Deliciously mild and fragrant, this Thai Massaman Beef Curry is incredibly easy peasy to make, but full of flavour and makes a lovely change from the usual green and red Thai curries.
I love Thai food, but I must admit I am not usually very adventurous when it comes to Thai cuisine – whether at home or in a restaurant, I am most likely to have a green or, just occasionally, a red Thai curry! But last time I went to a Thai restaurant (the lovely Lemongrass in Horsham, West Sussex – I would highly recommend it, if you happen to find yourself in Sussex!), I decided to have something a little bit different…I spent a looong time reading the menu and eventually picked out the Massaman Beef Curry – and I was not disappointed. It was fantastic!
A massaman curry is actually quite different from the usual food you might find in a Thai restaurant, it is thought to be influenced by Persian cuisine and so contains some quite un-Thai sounding ingredients such as cinnamon, cloves, star anise, cardamoms and bay leaves, alongside ingredients much more normally found in Thai cuisine such as chillies, lemongrass, galangal, shallots and garlic. These ingredients are typically blended to make the massaman curry paste and then cooked together with coconut milk, meat (usually beef, chicken or lamb), potatoes, onions, and peanuts to make the curry, and served with jasmine rice.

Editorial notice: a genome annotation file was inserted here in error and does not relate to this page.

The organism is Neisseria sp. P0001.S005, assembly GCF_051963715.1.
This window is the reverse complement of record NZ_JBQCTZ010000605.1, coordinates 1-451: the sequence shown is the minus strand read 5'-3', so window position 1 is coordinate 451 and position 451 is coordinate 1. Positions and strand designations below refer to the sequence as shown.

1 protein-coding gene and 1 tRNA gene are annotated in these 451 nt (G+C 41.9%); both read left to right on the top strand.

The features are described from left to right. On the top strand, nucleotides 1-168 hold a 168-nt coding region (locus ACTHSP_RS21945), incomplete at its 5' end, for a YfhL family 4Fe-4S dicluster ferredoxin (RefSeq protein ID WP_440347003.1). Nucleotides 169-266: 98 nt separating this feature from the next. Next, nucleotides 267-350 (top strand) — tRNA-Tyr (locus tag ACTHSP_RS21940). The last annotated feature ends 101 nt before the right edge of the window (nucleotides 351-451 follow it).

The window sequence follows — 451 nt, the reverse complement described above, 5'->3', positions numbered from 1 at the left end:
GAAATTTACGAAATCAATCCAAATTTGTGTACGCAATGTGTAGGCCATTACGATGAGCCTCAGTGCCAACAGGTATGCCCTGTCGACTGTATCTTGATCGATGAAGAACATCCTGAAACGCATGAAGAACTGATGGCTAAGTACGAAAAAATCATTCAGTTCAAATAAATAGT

The version I had in the restaurant was made with beef and it was so lovely I knew I wanted to recreate an easy peasy version at home – but I also knew I had my work cut out…all the recipes I looked at had a long list of ingredients, several processes and often used a whole array of pots and pans too…not the kind of thing that would normally find its way onto Easy Peasy Foodie! So I set to work, cutting down the ingredients and processes to the bare minimum and ensuring that only a limited number of pots and pans were needed.
One of the key changes I made was, rather than make a separate curry paste in a blender and then add it to the pot, I just added the herbs and spices commonly found in the curry paste directly to the pot, making life quicker, simpler and less full of washing up!
And I am super pleased with the result. It tastes very similar to the curry I had at the restaurant and only involves around 15 minutes of hands on time, then the curry can be left to do its thing in the oven for a couple of hours, allowing the flavours to develop and the meat to get wonderfully tender, and leaving you free to get on with whatever you want to!
I served this curry with jasmine rice, which is the traditional accompaniment, but feel free to serve this with normal white or brown rice, if you prefer. The curry contains new potatoes (using up the last of my British Gems!), so you might not feel the need for rice at all. I also served this with a very quick vegetable stir fry of red pepper, tenderstem broccoli and pak choi. Again there’s no need to do this if you don’t want to, but I felt this rather meat heavy curry needed a bit of a vegetable lift!